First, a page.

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Aglaia Sam

4 tips on improving client satisfaction in creative projects

I recently attended a course on project management for creative projects. Here are some key takeaways on improving client satisfaction.

Practising empathy

Creative project team in action

Creative projects involve some extra stress. You should always make sure that your client knows that you care about their project. It might be just a small job to you, but to that client, it’s everything. This is a key part to their business or their personal lives. They hired you to produce a video because as a start-up, they need it to go out and seek funding to launch their business. When you show the client that you care and that you take the project seriously and are an equal partner, they’re going to be invested in you. With heightened client satisfaction, they’ll continue to come back for years and refer you to others.

You need to take the project seriously and show them that you care. Additionally, always try to think about things from the client’s point of view. There are things that are perfectly common sense, why you need that makeup artist, what that extra camera is for, of course why you can’t move forward until you have the script. But the client doesn’t understand these things necessarily. They might not be really steeped in the projects that you’re working on.

Don’t make them ask i.e. you don’t want to lose the faith of your clients. If your clients need to ask you for an update, they’re likely worried or that you’ve done something that concerns them. That’s not to say that you have to constantly give them a play by play, but you should have a communication schedule and an update schedule outlined. They should feel confident that they know that things are running smoothly.

Often they hire us because they don’t have the skills internally. As such, they’re relying upon you not just to do a great end job, but to hold their hand through the process. You need to be a great communicator about what’s happening and what the next steps are in the project. Serve as a tour guide and make sure you think about their point of view. If they look nervous or uneasy, try to get to the root of it and help them through what’s holding them up. Remember, if the client is not happy, the project isn’t going well, so you need to pay attention to their point of view.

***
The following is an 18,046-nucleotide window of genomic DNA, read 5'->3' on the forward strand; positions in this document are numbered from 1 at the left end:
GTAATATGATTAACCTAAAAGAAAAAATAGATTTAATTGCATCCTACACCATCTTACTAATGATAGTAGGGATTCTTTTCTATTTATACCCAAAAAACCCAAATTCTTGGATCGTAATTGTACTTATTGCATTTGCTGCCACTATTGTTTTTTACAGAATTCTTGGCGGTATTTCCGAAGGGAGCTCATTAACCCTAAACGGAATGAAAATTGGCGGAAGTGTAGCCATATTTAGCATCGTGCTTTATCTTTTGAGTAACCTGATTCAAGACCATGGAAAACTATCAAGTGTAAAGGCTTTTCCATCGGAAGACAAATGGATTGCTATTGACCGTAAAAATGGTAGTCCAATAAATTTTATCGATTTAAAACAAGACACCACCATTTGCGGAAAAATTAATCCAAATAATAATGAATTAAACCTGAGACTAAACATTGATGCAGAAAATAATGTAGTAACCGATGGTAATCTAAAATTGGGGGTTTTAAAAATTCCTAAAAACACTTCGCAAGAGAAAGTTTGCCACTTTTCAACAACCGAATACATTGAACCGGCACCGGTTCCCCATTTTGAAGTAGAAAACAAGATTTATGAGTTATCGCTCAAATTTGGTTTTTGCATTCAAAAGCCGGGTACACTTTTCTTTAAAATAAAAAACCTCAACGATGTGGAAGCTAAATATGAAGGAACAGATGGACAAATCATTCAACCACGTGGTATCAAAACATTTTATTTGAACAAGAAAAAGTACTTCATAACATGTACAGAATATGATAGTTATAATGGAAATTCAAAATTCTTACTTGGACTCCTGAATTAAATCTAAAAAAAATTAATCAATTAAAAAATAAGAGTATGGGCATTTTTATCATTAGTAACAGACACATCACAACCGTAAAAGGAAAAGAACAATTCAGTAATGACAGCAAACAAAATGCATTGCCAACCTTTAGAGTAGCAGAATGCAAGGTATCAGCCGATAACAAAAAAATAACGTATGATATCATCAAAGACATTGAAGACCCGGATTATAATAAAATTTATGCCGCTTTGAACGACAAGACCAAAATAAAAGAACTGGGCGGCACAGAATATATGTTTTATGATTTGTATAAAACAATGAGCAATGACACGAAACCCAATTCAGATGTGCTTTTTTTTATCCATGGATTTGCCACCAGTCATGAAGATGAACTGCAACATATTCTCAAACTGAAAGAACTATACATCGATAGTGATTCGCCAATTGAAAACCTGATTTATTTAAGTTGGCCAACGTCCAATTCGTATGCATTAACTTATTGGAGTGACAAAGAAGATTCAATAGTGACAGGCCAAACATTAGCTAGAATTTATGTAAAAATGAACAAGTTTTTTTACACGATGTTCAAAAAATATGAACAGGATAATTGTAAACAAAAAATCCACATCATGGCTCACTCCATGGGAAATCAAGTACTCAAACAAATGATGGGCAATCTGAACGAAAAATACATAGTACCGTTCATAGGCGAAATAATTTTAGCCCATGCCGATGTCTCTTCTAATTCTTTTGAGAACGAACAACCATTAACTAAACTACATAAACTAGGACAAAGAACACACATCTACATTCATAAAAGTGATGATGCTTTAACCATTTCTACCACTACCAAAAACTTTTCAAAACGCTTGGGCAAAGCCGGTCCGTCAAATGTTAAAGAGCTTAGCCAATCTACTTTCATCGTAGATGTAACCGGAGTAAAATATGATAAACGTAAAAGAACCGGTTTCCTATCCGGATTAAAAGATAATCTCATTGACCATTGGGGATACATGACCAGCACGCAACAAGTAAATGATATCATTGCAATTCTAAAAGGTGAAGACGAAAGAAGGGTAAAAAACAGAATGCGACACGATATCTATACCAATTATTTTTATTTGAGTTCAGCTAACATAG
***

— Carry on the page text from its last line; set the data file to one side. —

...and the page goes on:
Fostering open and frequent communication

Encourage open communication

Keeping your clients happy is the ultimate goal when it comes to a project’s success. After all, if they’re unhappy, you’re going to have difficulty getting paid. And you’re likely going to lose them as a client for future jobs. So you need to have good and open communication. Don’t just rely upon electronic communication, because phone calls or face-to-face meetings can really help out, and particularly, let you see more of what’s going on underneath the surface.

This open communication is critical. If they have a bad feeling, or they’re concerned about something, they need to be able to tell you. You may have to have some constraints here, because you can’t spend all your time in meetings or on the phone, but it is important that they are able to reach out. Remember, perception is reality. If the client perceives a problem or thinks that something’s wrong, something is wrong. Their lack of confidence means that the project is at risk.

Emotions can have a huge impact here. Creative projects can be scary. There’s lots of things that are difficult to track, lots of things that are very uncertain. E.g. if you haven’t worked on a video project a lot, you may see things that you don’t understand. The video may not look good until it’s colour corrected. So, always try to think about things from the client’s point of view. How are they seeing things? This is going to help you identify potential issues, and make it easier to see what the prospective problems are.